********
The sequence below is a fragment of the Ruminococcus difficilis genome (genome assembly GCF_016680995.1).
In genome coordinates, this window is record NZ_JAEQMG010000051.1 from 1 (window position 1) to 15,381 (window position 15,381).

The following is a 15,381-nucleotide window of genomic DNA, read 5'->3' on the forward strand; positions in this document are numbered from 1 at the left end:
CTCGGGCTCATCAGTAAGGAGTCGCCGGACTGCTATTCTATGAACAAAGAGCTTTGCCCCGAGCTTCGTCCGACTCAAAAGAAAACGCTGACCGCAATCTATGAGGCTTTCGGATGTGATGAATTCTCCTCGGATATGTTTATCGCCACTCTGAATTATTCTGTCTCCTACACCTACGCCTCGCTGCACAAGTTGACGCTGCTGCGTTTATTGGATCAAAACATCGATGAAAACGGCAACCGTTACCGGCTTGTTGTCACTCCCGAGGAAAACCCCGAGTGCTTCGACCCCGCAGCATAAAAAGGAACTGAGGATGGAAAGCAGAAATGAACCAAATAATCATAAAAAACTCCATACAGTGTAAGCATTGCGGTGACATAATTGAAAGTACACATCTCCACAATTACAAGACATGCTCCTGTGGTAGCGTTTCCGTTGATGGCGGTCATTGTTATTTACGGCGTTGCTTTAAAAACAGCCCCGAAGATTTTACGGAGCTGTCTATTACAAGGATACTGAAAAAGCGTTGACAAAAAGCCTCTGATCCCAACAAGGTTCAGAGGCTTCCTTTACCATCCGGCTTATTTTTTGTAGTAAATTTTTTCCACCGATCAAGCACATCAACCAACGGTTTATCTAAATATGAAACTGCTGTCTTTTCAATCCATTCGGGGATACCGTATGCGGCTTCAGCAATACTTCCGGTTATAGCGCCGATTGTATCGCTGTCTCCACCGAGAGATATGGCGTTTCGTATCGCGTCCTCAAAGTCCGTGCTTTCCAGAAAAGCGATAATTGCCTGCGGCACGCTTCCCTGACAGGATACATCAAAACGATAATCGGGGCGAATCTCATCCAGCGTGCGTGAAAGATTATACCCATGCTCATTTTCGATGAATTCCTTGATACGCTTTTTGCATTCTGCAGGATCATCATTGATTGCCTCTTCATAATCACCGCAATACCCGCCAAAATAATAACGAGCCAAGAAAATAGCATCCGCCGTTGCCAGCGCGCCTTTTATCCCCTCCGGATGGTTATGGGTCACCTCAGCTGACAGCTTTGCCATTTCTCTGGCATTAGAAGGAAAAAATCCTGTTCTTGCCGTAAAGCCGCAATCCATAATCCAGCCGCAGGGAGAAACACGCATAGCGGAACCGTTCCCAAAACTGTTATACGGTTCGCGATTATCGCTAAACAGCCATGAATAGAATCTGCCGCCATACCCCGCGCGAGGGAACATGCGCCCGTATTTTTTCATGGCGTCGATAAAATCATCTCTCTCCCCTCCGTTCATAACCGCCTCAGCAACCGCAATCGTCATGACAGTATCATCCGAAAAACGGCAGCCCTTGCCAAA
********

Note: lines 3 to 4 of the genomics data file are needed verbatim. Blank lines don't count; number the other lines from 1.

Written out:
The following is a 15,381-nucleotide window of genomic DNA, read 5'->3' on the forward strand; positions in this document are numbered from 1 at the left end:
CTCGGGCTCATCAGTAAGGAGTCGCCGGACTGCTATTCTATGAACAAAGAGCTTTGCCCCGAGCTTCGTCCGACTCAAAAGAAAACGCTGACCGCAATCTATGAGGCTTTCGGATGTGATGAATTCTCCTCGGATATGTTTATCGCCACTCTGAATTATTCTGTCTCCTACACCTACGCCTCGCTGCACAAGTTGACGCTGCTGCGTTTATTGGATCAAAACATCGATGAAAACGGCAACCGTTACCGGCTTGTTGTCACTCCCGAGGAAAACCCCGAGTGCTTCGACCCCGCAGCATAAAAAGGAACTGAGGATGGAAAGCAGAAATGAACCAAATAATCATAAAAAACTCCATACAGTGTAAGCATTGCGGTGACATAATTGAAAGTACACATCTCCACAATTACAAGACATGCTCCTGTGGTAGCGTTTCCGTTGATGGCGGTCATTGTTATTTACGGCGTTGCTTTAAAAACAGCCCCGAAGATTTTACGGAGCTGTCTATTACAAGGATACTGAAAAAGCGTTGACAAAAAGCCTCTGATCCCAACAAGGTTCAGAGGCTTCCTTTACCATCCGGCTTATTTTTTGTAGTAAATTTTTTCCACCGATCAAGCACATCAACCAACGGTTTATCTAAATATGAAACTGCTGTCTTTTCAATCCATTCGGGGATACCGTATGCGGCTTCAGCAATACTTCCGGTTATAGCGCCGATTGTATCGCTGTCTCCACCGAGAGATATGGCGTTTCGTATCGCGTCCTCAAAGTCCGTGCTTTCCAGAAAAGCGATAATTGCCTGCGGCACGCTTCCCTGACAGGATACATCAAAACGATAATCGGGGCGAATCTCATCCAGCGTGCGTGAAAGATTATACCCATGCTCATTTTCGATGAATTCCTTGATACGCTTTTTGCATTCTGCAGGATCATCATTGATTGCCTCTTCATAATCACCGCAATACCCGCCAAAATAATAACGAGCCAAGAAAATAGCATCCGCCGTTGCCAGCGCGCCTTTTATCCCCTCCGGATGGTTATGGGTCACCTCAGCTGACAGCTTTGCCATTTCTCTGGCATTAGAAGGAAAAAATCCTGTTCTTGCCGTAAAGCCGCAATCCATAATCCAGCCGCAGGGAGAAACACGCATAGCGGAACCGTTCCCAAAACTGTTATACGGTTCGCGATTATCGCTAAACAGCCATGAATAGAATCTGCCGCCATACCCCGCGCGAGGGAACATGCGCCCGTATTTTTTCATGGCGTCGATAAAATCATCTCTCTCCCCTCCGTTCATAACCGCCTCAGCAACCGCAATCGTCATGACAGTATCATCCGAAAAACGGCAGCCCTTGCCAAA